Saturday 28 May 2022
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Sachin Pilot wins in SC, Verdict in high court tomorrow

New Delhi: The Rajasthan High Court may pronounce its verdict tomorrow on the petition of Sachin Pilot and 18 Indian National Congress(INC) rebels challenging disqualification notices served to them. The Supreme Court today refused to restrain the high court from pronouncing a verdict, as the Rajasthan speaker had requested. The speaker had argued that a court cannot interfere in this case.

The voice of dissent in a democracy cannot be shut down, the Supreme Court noted, without reference to Rajasthan. “It is a matter of just one day. Why can’t you wait,” the court asked during arguments on whether the high court had the right to interfere or give protective orders for the rebels. The judges questioned why the speaker, a neutral person, should approach the court at all.

The Justice -headed bench, however, said that the matter in the Rajasthan high court would be subject to the proceedings before the apex court.

Rajasthan Speaker CP Joshi had challenged the state high court order of 21 July that had asked the speaker to postpone action on his notice to Pilot and other rebel MLAs till 24 July. The Supreme Court refused to stay the high court order despite a request by senior counsel Kapil Sibal, who appeared for the speaker.

“The case requires a prolonged hearing. It involves the very question of democracy itself,” Justice Arun Mishra, who headed the bench, said.

The apex court will consider the question of whether courts can interfere with the disqualification proceedings initiated by the speaker at an interim stage before the speaker takes a decision on the disqualification plea.

“We will hear only on the question of whether the court can interfere with the speaker’s proceedings or not. We will not go into whether the speaker acted mala fide or bona fide. We cannot go into that”, the Supreme Court said.

The matter will be heard again on 27 July.

10 major points made in SC

“Assume a leader has lost the faith of persons. While remaining in party, they cannot be disqualified. Then this will become a tool and no one can raise their voice. The voice of dissent in a democracy cannot be suppressed like this,” said Justice AK Mishra, without referring to the Rajasthan crisis.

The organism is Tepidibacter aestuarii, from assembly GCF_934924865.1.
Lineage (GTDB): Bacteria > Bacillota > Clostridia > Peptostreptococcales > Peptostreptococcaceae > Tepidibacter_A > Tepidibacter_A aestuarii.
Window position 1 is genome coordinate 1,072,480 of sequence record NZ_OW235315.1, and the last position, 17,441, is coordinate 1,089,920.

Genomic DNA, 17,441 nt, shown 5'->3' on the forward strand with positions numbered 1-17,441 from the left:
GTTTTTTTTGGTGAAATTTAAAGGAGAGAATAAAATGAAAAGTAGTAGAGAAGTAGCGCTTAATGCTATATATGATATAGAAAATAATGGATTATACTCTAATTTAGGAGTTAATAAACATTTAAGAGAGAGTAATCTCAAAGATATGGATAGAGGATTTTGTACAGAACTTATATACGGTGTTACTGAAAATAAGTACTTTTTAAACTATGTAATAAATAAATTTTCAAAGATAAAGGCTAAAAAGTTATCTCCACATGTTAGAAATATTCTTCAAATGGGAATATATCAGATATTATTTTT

The judge was reacting to the arguments of the speaker’s advocate Kapil Sibal defending his right to serve notices questioning rebels why they skipped party meetings. “The high court cannot give any protective order at this stage to the other camp. No court can intervene when the Speaker is deciding the case,” Sibal had said.

Justice Mishra asked: “After all, they have been elected by the people. Can they not express their dissent?” Sibal replied that they would need to explain. “It is the speaker which will decide, not any court,” he said.

Speaker CP Joshi had served notices to 19 rebel MLAs, including Sachin Pilot, after they skipped two meetings of INC that Chief Minister Ashok Gehlot had convened last week. The rebels have argued in court that they do not intend to quit the party; they only want a change in the leadership. Sibal said their act of not joining the meetings amounted to giving up their membership.

The speaker’s decision to go to the Supreme Court reflects the INC’s concern that a legal victory for the rebels may endanger its government in Rajasthan. Chief Minister Gehlot has a narrow lead in the 200-member assembly — just one MLA over the majority mark of 101. If the courts decide team Pilot’s 19 can be disqualified, Gehlot can win more easily as the majority mark will come down.

If the rebel win their case against disqualification, then they can vote against the INC government and make it tough for Gehlot to retain power in Rajasthan.

The chief minister wrote a letter to Prime Minister Narendra Modi, alleging BJP’s attempts to dislodge his government — he named Union Minister Gajendra Singh Shekhawat — and “ambitious” members of his own party. It surfaced last evening.

“At a time when our priority should be to save lives and livelihoods of the masses, the centre has become the main conspirator in toppling a state government,” Gehlot wrote to Modi. “I don’t know how much you know about this or whether you are being misled. History will also not forgive those who are complicit in these plots,” he said.

The chief minister accused Sachin Pilot, his deputy until he sacked him last week, of conspiring with the BJP to bring down the INC government in Rajasthan in a plan similar to Madhya Pradesh, where the Kamal Nath government crashed in March following Jyotiraditya Scindia’s switch from the INC to the BJP.

Sachin Pilot had yesterday sent a legal notice to the INC MLA who accused him of trying to bribe him into defecting. The notice to MLA Giriraj Singh Malinga said he had tried to tarnish Pilot’s image and asked him for Re 1 and a written apology.

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